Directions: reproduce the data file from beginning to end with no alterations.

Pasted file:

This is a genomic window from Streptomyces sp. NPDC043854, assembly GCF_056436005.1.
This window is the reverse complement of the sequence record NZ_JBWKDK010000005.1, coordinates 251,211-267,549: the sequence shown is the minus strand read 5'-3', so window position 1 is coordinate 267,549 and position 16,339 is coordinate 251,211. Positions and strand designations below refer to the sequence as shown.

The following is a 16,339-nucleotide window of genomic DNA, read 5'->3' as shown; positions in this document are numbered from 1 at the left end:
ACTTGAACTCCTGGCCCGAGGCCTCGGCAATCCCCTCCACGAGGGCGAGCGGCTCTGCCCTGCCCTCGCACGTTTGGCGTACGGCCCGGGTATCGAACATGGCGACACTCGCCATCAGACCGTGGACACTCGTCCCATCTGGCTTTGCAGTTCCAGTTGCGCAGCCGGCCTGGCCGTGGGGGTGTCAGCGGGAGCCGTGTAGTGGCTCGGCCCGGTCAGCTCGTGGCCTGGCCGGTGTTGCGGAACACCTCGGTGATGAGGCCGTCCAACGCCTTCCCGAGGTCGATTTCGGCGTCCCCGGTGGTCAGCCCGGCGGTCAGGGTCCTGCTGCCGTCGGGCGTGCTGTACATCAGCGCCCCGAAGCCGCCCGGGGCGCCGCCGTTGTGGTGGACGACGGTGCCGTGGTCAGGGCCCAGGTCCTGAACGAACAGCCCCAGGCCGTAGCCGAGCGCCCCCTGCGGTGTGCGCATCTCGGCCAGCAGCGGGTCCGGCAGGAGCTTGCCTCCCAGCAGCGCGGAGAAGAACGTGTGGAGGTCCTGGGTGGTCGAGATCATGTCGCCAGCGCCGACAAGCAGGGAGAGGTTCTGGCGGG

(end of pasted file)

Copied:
This is a genomic window from Streptomyces sp. NPDC043854, assembly GCF_056436005.1.
This window is the reverse complement of the sequence record NZ_JBWKDK010000005.1, coordinates 251,211-267,549: the sequence shown is the minus strand read 5'-3', so window position 1 is coordinate 267,549 and position 16,339 is coordinate 251,211. Positions and strand designations below refer to the sequence as shown.

The following is a 16,339-nucleotide window of genomic DNA, read 5'->3' as shown; positions in this document are numbered from 1 at the left end:
ACTTGAACTCCTGGCCCGAGGCCTCGGCAATCCCCTCCACGAGGGCGAGCGGCTCTGCCCTGCCCTCGCACGTTTGGCGTACGGCCCGGGTATCGAACATGGCGACACTCGCCATCAGACCGTGGACACTCGTCCCATCTGGCTTTGCAGTTCCAGTTGCGCAGCCGGCCTGGCCGTGGGGGTGTCAGCGGGAGCCGTGTAGTGGCTCGGCCCGGTCAGCTCGTGGCCTGGCCGGTGTTGCGGAACACCTCGGTGATGAGGCCGTCCAACGCCTTCCCGAGGTCGATTTCGGCGTCCCCGGTGGTCAGCCCGGCGGTCAGGGTCCTGCTGCCGTCGGGCGTGCTGTACATCAGCGCCCCGAAGCCGCCCGGGGCGCCGCCGTTGTGGTGGACGACGGTGCCGTGGTCAGGGCCCAGGTCCTGAACGAACAGCCCCAGGCCGTAGCCGAGCGCCCCCTGCGGTGTGCGCATCTCGGCCAGCAGCGGGTCCGGCAGGAGCTTGCCTCCCAGCAGCGCGGAGAAGAACGTGTGGAGGTCCTGGGTGGTCGAGATCATGTCGCCAGCGCCGACAAGCAGGGAGAGGTTCTGGCGGG